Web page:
How did Makeney Morris get started?

On a blustery night in the winter of 2012, three friends gathered at the Holly Bush Inn in Makeney, Derbyshire, for merriment and ale. The flagstone floors were warmed by an open fire, and the aroma of food and an absurd number of authentic ales tantalised their senses. As freezing winds howled outside, their minds wandered to languid summer days with lovely pictures including ice cream and festivals, disrupting the serenity with the clashing of sticks and jingling of bells. In a moment that will go down in history (or at least ours), two words strayed into a discussion, and thus Makeney Morris was born.

Members are former or current members of other sides. These Morris dancing evangelists went forth and dragged male and female Morris virgins into our world until the side contained an equal number of experienced and novice dancers.

Makeney Morris was cobbled together over the ensuing months and was formally established in September 2013 with practices in Belper, Derbyshire.

Deciding on Traditions

The first few hesitant months were spent deciding on traditions and practicing dances. We chose our uniform (black with orange and white baldrics) and elected our officers. Our newly appointed Squire fashioned for us baldricks and bell pads. We became part of the Morris Federation.

Twitter and Facebook accounts were created, as well as a logo. We practiced for two hours per week, changed our dances (gasp!) to suit our style, and then went for a pint at the local pub.
Makeney Morris at Derby Folk Festival

Derby Folk Festival

Our First Dance Out

Then, after eight months, our first morris dance performance occurred. On a bank holiday, during a beer festival, we were to dance in the exact pub where the team was formed. Obviously, this pleased a number of us. We arrived in biblical rain and were met with a crowd of several hundred people (with umbrellas). We had planned to dance only four dances, and it was with pounding hearts that we took the floor.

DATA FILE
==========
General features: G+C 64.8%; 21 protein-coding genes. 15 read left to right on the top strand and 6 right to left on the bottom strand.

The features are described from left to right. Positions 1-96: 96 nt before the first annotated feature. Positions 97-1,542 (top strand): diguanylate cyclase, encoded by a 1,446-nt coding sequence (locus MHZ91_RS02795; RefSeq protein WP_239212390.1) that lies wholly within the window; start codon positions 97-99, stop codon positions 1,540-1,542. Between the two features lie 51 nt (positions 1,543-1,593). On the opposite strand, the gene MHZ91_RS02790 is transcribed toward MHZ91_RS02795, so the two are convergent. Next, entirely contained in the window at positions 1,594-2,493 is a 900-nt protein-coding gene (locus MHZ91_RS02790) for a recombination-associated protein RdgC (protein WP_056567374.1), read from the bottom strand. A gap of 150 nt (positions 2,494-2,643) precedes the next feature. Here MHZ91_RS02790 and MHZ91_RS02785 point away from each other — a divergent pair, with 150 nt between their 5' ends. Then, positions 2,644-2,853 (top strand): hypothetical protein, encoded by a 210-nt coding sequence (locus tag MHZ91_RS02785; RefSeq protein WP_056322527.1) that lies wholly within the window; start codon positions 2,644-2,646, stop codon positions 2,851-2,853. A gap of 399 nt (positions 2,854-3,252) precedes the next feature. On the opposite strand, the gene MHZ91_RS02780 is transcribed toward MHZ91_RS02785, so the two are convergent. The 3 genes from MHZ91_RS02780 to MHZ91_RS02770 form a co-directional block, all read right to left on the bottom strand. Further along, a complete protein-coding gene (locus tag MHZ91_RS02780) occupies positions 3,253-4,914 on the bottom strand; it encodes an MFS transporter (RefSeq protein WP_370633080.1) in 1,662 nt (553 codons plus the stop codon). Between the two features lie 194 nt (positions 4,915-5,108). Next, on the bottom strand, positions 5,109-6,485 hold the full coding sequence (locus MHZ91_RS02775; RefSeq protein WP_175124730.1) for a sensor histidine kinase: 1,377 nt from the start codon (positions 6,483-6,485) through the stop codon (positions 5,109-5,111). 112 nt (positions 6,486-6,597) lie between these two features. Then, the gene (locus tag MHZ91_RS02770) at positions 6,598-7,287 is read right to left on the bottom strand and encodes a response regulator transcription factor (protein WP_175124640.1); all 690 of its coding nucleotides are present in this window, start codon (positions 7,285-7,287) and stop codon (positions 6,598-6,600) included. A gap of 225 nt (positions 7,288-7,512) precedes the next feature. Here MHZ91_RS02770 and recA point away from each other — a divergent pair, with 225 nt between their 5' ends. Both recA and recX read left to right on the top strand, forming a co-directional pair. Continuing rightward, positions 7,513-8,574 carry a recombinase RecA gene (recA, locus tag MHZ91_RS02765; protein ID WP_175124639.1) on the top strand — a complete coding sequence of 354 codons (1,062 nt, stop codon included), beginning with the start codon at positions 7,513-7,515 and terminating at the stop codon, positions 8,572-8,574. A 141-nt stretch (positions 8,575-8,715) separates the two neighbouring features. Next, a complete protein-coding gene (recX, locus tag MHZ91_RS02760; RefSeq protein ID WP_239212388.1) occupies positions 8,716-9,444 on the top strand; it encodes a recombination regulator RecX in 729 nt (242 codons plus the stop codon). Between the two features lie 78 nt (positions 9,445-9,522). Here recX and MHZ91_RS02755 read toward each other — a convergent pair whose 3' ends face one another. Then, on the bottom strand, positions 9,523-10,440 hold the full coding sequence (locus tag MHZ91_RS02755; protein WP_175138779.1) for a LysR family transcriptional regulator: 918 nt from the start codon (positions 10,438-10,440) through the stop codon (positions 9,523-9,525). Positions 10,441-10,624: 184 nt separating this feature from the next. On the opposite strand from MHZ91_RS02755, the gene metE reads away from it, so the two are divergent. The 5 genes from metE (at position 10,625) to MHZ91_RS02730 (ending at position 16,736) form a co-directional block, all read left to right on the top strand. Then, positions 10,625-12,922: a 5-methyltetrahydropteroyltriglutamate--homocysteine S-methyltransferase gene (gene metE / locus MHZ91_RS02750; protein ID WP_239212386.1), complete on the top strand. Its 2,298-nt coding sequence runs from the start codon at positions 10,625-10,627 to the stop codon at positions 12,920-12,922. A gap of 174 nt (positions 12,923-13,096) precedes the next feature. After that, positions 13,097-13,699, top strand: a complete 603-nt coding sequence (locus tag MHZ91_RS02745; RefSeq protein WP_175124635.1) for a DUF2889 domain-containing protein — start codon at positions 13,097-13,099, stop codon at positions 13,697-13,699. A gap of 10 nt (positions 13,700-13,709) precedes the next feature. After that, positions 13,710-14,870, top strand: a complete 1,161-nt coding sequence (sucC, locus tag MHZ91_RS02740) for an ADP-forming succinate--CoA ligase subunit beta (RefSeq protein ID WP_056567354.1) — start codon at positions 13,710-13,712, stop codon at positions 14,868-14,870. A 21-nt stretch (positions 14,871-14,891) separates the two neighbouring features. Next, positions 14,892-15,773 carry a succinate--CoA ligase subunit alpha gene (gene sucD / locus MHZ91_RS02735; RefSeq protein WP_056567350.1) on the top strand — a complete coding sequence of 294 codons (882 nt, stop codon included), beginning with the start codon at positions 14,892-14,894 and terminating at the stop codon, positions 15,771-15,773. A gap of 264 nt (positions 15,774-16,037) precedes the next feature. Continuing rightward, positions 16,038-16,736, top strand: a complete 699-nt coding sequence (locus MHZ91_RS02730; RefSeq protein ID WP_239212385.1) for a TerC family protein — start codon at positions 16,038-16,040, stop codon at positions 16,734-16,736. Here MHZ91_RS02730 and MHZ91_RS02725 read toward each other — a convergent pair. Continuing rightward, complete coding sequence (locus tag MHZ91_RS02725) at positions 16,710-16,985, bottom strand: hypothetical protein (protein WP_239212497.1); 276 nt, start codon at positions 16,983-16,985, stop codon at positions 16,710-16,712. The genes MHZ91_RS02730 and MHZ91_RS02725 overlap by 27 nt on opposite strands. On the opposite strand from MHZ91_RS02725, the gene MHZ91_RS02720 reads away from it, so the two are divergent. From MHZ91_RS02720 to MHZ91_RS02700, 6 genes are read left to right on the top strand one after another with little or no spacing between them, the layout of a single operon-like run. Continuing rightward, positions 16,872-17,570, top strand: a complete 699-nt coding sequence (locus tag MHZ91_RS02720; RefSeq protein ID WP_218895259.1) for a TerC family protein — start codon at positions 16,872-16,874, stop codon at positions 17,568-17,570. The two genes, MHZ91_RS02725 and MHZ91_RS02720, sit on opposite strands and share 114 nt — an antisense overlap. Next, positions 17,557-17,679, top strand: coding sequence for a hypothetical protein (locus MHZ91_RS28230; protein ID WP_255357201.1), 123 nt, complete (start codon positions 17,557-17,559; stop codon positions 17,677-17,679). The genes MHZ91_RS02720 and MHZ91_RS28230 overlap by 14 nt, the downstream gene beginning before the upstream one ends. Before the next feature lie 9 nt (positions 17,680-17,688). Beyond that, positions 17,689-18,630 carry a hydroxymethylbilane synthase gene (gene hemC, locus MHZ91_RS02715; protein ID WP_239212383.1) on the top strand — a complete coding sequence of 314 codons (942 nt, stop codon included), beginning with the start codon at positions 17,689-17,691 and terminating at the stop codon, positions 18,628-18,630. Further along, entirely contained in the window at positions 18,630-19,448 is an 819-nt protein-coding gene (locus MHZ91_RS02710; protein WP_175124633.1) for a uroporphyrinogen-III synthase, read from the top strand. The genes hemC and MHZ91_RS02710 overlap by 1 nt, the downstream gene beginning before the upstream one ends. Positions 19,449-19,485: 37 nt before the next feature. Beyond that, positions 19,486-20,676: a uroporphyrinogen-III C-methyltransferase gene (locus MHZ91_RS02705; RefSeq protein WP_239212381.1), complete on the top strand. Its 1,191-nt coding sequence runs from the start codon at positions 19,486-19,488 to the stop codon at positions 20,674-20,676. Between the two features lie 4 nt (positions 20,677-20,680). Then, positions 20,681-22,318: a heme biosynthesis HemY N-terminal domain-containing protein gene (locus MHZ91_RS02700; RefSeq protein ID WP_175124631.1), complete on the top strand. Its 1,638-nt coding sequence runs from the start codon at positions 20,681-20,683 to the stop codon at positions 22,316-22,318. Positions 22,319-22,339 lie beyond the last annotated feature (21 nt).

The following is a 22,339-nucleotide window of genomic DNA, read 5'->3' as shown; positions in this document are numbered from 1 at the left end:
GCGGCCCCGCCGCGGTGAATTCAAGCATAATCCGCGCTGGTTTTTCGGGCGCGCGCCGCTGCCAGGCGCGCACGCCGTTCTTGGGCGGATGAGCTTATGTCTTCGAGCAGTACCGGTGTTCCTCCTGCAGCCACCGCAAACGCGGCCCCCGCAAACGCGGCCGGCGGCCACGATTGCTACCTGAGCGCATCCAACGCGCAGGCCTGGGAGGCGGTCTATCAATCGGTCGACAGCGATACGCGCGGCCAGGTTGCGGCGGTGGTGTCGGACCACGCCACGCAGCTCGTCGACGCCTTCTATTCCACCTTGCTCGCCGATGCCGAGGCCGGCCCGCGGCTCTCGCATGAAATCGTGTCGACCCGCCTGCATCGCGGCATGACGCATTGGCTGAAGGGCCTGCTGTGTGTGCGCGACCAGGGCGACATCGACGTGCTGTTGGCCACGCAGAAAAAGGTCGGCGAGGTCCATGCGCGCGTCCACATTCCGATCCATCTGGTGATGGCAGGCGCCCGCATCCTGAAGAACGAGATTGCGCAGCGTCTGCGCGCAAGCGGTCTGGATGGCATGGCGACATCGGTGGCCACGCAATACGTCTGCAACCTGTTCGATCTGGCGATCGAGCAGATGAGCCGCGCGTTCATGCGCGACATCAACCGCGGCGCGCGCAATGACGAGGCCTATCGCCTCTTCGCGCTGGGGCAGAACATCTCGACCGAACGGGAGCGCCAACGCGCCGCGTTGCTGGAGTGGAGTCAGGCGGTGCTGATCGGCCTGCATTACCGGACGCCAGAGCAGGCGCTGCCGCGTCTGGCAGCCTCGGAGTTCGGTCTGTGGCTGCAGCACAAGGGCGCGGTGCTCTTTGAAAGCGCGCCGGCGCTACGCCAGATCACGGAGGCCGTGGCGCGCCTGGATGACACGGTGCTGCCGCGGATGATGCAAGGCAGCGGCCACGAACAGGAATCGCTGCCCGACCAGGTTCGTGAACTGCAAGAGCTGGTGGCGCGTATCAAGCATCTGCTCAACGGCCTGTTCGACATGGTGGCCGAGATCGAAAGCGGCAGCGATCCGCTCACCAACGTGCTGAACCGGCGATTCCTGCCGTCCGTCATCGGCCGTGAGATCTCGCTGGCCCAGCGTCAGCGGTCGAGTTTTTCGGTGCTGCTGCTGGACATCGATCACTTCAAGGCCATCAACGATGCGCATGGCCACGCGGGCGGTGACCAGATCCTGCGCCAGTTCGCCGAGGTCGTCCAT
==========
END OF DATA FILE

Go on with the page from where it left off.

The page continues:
The subsequent fifteen minutes were a whirlwind of clashing sticks, disintegrating bell pads, leapfrogs, galleys, figures, and lines. We went wrong, we got wet, we didn’t care. As you viewed the line of dancers, you only saw smiles. We’d done it. Within eight months, we had created a side and gotten it dancing! The sense of pride and accomplishment was immense. This was the motivation behind our actions. This was exactly what we desired.
Makeney Morris at Sidmouth Folk Festival

Sidmouth Folk Festival

Makeney Morris is Now 10

We are currently in our tenth year and are still going strong. We have danced in countless pubs, villages, towns, and festivals.

We are extremely proud of our team and its members. The team is comprised of well-known local folk musicians as well as members of orchestras and touring bands. All of our musicians can also dance.

However, there is one thing about us that seems to surprise people the most: It’s not the black kit, the mixed team, the “tweaking” of traditions, or how high we can jump.

It’s our age.

We formed a team with an average age of 30 amidst widespread claims that Morris dancing is in decline and that young people are uninterested.

Why not visit us the next time you’re in Derbyshire? We would absolutely love to see you. In the coming years, we look forward to meeting new people and reuniting with old friends. Visit our Events Page to find out where we will be dancing.

Makeney Morris at Towersey Festival

Towersey Festival